22. With all the hustle and bustle of the holidays, our special kiddos can get lost in the "sensory-overload shuffle" and may not feel very festive. Here are a couple of suggestions to keep parents and kids full of the holiday spirit. A sensory-friendly version of A Christmas Carol at the Goodman Theatre offers lower sound levels, the house lights left on and the opportunity for kids to walk around as much as they please. The theatre is also providing a designated area to retreat for those that need some quiet time. Dec. 30 at 2pm. Are the holidays just too much overall? Step back and just take in a movie with your kiddo to relax without all the holiday pressure. Check out AMC's Sensory Friendly Movies and Studio Movie Grill's Sensory Friendly Movies. Or take them to a museum where they can let off some steam and not be bombarded with the holiday hustle. Try The Children's Museum, Kohl Children’s Museum or Dupage Children’s Museum, all of which have sensory-friendly days. Create a holiday tradition. My daughter, Lia, loves the twinkling lights of the holiday displays so we pick one night put on her coziest holiday jammies and pack snacks and a thermos of hot cocoa and go for a car ride to see Sauganash's holiday lights. It’s become such a wonderful tradition in our family! For those kiddos who thrive on the excitement, like mine does, go all out and do Winter Wonderfest at Navy Pier (tons of rides and ice-skating rink) or the CTA Holiday Train or Bus! Lights, crowds and fun for all! Yes, it's complete sensory overload, but some kids really love this and then maybe you can get a great night’s sleep out of the routinely sleepless child. Check Groupon and Living Social for special offers. For both Winter Wonderfest and the CTA, mention to the employees that your kiddo is special needs so you do not have to wait in those long lines. It works—we’ve done this every year. Shopping is not always easy for our kiddos. Try to do the bulk of your shopping while they are in school, on a play dates or at family member's home. Don’t be shy to ask your family or friends for help. Like they say, it does take a village! Call in those favors now. You are going to need all the time you can get! Locally owned The Sensory Kids Store is a wonderful place to get your kiddos something extra-special online! Try to create an opportunity to get some much-needed alone time for you and your significant other. Check out Free Parents' Night Out offered by CST Academy. You can have three hours all to yourself! Be sure to register in advance. Don’t forget about yourself. All the running around making sure everyone is happy can kill anyone’s spirit. You need to make sure that you are taking care of yourself as well. Get a small treat for yourself every time you get something accomplished from your list. Get a mani/pedi, get a latte and sit down somewhere to read an article from your favorite gossip magazine, or take a few minutes to enjoy some of the beautiful holiday decorations around you. You get the idea. Breathe! And finally, the holidays are about being together and cherishing all we have. Remember to try to give back however you can by volunteering or donating to a worthy cause. Misericordia, KEEN, Easter Seals and Ronald McDonald House are just a few of the many wonderful organizations that help our special family members. There is always a need for volunteers at most organizations that give us all so much! Check out the volunteer opportunities near you. No matter how you celebrate this holiday season, I hope you all are able to enjoy your loved ones to the fullest!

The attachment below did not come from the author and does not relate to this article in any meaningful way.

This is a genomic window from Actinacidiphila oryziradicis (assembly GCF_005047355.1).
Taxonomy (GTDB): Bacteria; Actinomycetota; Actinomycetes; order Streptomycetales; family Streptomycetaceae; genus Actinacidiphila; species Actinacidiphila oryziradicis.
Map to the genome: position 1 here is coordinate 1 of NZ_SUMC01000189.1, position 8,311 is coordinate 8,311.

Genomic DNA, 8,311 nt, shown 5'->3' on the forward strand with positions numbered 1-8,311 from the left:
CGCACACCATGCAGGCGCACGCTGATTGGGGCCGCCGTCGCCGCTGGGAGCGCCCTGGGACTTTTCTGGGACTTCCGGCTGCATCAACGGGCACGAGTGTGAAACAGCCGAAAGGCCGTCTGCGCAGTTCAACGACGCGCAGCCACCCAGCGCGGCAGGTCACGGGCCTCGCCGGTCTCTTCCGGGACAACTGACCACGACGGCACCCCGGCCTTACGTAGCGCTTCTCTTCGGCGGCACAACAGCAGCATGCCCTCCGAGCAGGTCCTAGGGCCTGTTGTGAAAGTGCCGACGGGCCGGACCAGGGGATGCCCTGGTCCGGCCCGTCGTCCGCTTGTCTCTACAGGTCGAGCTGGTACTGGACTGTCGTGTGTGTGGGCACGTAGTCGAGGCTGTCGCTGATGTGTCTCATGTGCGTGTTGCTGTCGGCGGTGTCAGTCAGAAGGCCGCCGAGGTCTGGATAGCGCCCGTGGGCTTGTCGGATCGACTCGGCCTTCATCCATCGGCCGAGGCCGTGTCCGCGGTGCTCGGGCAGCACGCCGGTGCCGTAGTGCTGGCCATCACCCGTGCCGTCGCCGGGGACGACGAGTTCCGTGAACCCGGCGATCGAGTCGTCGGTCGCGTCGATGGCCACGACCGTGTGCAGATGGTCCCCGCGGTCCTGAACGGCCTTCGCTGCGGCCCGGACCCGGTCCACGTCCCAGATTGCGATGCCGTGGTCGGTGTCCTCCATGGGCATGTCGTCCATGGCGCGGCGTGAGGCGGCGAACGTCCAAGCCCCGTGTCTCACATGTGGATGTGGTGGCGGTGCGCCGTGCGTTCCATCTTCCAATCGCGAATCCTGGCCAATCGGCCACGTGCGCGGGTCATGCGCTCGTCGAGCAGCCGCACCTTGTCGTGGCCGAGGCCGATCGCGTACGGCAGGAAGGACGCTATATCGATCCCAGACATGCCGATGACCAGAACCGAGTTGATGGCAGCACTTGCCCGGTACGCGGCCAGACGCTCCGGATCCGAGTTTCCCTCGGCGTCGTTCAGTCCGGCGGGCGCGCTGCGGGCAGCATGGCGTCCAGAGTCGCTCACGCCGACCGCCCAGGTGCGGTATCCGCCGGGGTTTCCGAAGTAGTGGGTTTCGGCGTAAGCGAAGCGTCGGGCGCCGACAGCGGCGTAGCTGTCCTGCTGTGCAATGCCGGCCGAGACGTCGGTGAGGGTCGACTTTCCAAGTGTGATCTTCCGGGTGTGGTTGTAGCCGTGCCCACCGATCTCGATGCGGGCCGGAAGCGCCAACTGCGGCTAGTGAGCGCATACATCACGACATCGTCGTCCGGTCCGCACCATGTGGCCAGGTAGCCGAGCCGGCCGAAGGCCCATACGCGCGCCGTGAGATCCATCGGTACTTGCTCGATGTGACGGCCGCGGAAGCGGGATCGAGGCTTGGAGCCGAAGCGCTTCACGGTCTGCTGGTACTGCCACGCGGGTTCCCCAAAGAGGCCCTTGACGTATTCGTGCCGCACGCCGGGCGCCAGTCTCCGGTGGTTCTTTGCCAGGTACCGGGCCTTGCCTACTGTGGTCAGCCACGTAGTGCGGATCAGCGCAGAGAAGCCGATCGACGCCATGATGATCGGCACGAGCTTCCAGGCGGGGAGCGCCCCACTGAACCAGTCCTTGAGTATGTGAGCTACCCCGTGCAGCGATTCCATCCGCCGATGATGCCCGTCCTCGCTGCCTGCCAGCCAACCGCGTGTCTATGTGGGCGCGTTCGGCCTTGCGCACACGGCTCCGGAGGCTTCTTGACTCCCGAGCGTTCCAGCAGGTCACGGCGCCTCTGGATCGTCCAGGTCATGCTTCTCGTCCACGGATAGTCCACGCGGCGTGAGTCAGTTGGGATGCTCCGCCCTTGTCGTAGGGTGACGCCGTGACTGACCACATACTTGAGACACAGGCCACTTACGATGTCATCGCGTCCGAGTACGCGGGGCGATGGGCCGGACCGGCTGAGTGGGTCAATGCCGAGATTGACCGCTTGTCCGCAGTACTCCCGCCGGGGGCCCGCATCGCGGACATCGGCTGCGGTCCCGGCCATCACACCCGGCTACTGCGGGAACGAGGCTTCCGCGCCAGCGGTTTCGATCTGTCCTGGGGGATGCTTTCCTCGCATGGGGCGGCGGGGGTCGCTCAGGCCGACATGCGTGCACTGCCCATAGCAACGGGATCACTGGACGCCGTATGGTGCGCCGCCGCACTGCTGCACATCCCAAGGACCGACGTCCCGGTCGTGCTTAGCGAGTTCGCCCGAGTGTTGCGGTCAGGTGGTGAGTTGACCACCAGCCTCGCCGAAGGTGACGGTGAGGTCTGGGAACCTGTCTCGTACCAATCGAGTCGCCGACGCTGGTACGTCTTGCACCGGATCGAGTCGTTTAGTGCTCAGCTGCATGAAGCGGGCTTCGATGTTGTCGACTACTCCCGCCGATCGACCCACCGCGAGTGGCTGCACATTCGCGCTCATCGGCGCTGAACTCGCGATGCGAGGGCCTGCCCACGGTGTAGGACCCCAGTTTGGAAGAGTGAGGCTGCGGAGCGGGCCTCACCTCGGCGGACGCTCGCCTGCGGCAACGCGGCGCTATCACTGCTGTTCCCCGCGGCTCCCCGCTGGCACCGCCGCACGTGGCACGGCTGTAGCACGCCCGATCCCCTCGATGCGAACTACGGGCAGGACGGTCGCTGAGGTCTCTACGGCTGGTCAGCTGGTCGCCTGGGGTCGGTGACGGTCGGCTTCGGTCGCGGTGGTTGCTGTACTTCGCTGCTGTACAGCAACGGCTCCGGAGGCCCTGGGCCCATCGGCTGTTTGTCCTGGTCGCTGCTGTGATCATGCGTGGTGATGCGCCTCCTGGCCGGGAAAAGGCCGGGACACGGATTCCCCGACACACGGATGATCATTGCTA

23. As parents to a wonderful, energetic special needs 8-year-old, my husband and I are constantly thinking of ways to enjoy our chaotic lives as much as possible. And because our lives are anything but "normal," it’s not always easy to enjoy all the typical fun things like dining out, going to live theatre, visiting a museum or taking a vacation. We are always fearful that Lia will act out because of boredom, frustration or sensory overload. If she gets upset, it is money wasted because you leave so other paying patrons can actually enjoy their experiences. But the good news is Chicago has come a long way in making life more enjoyable for those with special needs! The entertainment industry is finally listening and becoming more inclusive. Here are our favorite Chicago-area spots that are especially accommodating to kids with special needs. Restaurants: There are also some restaurants that offer a special-needs night courtesy of Autism Eats, a non-profit that partners with local restaurants to offer special-needs nights featuring buffet or family-style service and adjusted music and lighting. Hotels: Chicago Marriott Northwest. Recently we were given a certificate for a one-night stay at this hotel, but Lia has terrible sleep issues and falls out of a regular bed. We contacted the hotel and they said they would do what they could to help. We arrived and someone was waiting for us to make sure the mattress they put on the floor with rails and pillows would work out. We had the best time even when she had a tantrum in the hotel restaurant. The manager came over to us to assure all was ok. I can’t stress enough how amazing this was for us! Theaters: Lifeline Theatre Sensory Friendly Show, Blue Man Group. All lower the sound, turn up lights and let your kiddo run around and provide places to retreat for those that need some quiet. Some also offer headphones, fidgets, social narratives and parent guides to support your kiddo. Goodman Theatre offers a sensory-friendly version of A Christmas Carol! Movies: AMC Sensory Friendly Movies are on the second and fourth Saturdays of the month and Studio Movie Grill Sensory Friendly Movies are monthly. Theatre lights are turned up, sound is lowered and there are no previews! Places to play: The Playground for Everyone: Amazing park in Elmhurst created for kids of all abilities. Lia can do a mini zip line safely! Siegel’s Cottonwood Farm Special Needs Weekends: The pre-registration date has passed to gain free admission the Oct. 28-29 special-needs weekend at this pumpkin farm, but all special needs families are still welcome to attend! In addition to pumpkin picking, there's zip lines, pony rides, corn maze, train rides and more. The Field Museum Sensory Saturdays: The Crown Family PlayLab opens one hour early (9-10am) for special-needs families, then you can explore the rest of the museum for free all day. Must pre-register. Chicago Children's Museum Play for All days: On the second Saturday of every month, the museum opens an hour early for families and children with disabilities. The first 250 to register gets free admission. Kohl Children’s Museum's Everyone at Play days: Monthly Sundays from 9:30-11:30am are reserved for special-needs families. DuPage Children’s Museum's Family Night Out and Third Thursdays: See website for details. Parents, get out there and have some fun with your kiddos! We all deserve it!